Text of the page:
Special toes

The other day I was cleaning out my parents’ attic. It had not been cleaned out since God knew when. I knew my parents were not up to it. They were getting on in years and could no longer climb the stairs. So I took a weekend off.

I emptied box after box, making a list of items. My parents could choose what was to keep and what was to be gotten rid of.

It was late Sunday afternoon when I came across an old wooden chest filled with my stuff. A chest I had forgotten existed, packed with mementoes from my childhood and teen years. I unlatched the beast and opened it. It squeaked.

The chest was stuffed to the brim. There was all sorts of paraphernalia. A baseball cap and a trophy, my scout uniform and my high school yearbook and other treasures. Setting them on the floor next to me, I soon had a pile of yesterdays. I was almost through when I noticed a picture of a toe. How could I have forgotten that toe?

I took the picture and studied it. Sure ‘nough it was Joey’s eleven-year-old toe.

Joey’s family moved into the house next door. From the first, Joey and I took to each other. All that summer we did everything together. Bike riding. Baseball. Glueing together model airplanes. Watching monster flicks while baby-sitting his little sister.

One afternoon we rode our bikes over to the swimming hole on the Rustin’s farm. We went skinny-dipping. Finally we crawled out of the water and laid out on the grass, looking at the sky, proclaiming what each cloud was.

As we went to pull on our socks, I looked over at his bare feet and said, “Wow, you have six toes.” I couldn’t believe it. It was the most amazing thing I had ever seen.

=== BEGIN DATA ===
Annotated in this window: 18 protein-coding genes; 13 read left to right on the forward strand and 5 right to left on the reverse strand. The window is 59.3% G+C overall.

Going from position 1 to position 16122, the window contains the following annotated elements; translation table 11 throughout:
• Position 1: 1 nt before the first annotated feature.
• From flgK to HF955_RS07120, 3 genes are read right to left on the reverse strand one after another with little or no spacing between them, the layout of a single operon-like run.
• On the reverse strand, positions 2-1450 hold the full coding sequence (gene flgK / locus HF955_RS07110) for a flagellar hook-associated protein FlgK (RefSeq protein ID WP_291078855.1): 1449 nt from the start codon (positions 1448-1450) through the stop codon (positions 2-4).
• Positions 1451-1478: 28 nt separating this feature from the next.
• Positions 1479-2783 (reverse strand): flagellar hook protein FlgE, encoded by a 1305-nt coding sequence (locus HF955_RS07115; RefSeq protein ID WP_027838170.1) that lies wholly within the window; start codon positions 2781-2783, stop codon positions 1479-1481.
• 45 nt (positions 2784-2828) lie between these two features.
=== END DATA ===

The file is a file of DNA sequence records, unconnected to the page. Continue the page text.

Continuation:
Joey quickly pulled on his socks to hide his extremities.

I grabbed his arm and stopped him.

“Don’t,” he yelled.

“B-b-b-but that’s the coolest thing I’ve ever seen.” I gazed in wonder at that foot. Then I realized he didn’t have an just one extra toe on. Both feet had six toes. “How come you have the extra toes and I don’t?”

“Usually kids laugh when they see my feet. You’re not laughing.”

“Laughing? Why would I laugh? I want extra toes like you. How can I get them?”

“Don’t know. I was born with them.”

When I got home that night, I asked my mother, “Joey has six toes on each foot. How come I don’t have six toes?”

My mom thought for a couple of minutes, then, “Joey’s special.”

“How come I’m not special?” I asked.

“But you are. Only in a different way.”

“I want to be special like Joey.”

When Dad got home, I confronted him.

He said, “Joey’s special in his own way. And you are special in your own way.”

I wasn’t satisfied. When I went to the pediatrician, I brought up the subject.

His answer, “You’re special the way you are. Joey needs a little bit extra to be special.”

“I want you to give me extra toes,” I demanded.

“I don’t have any to spare.”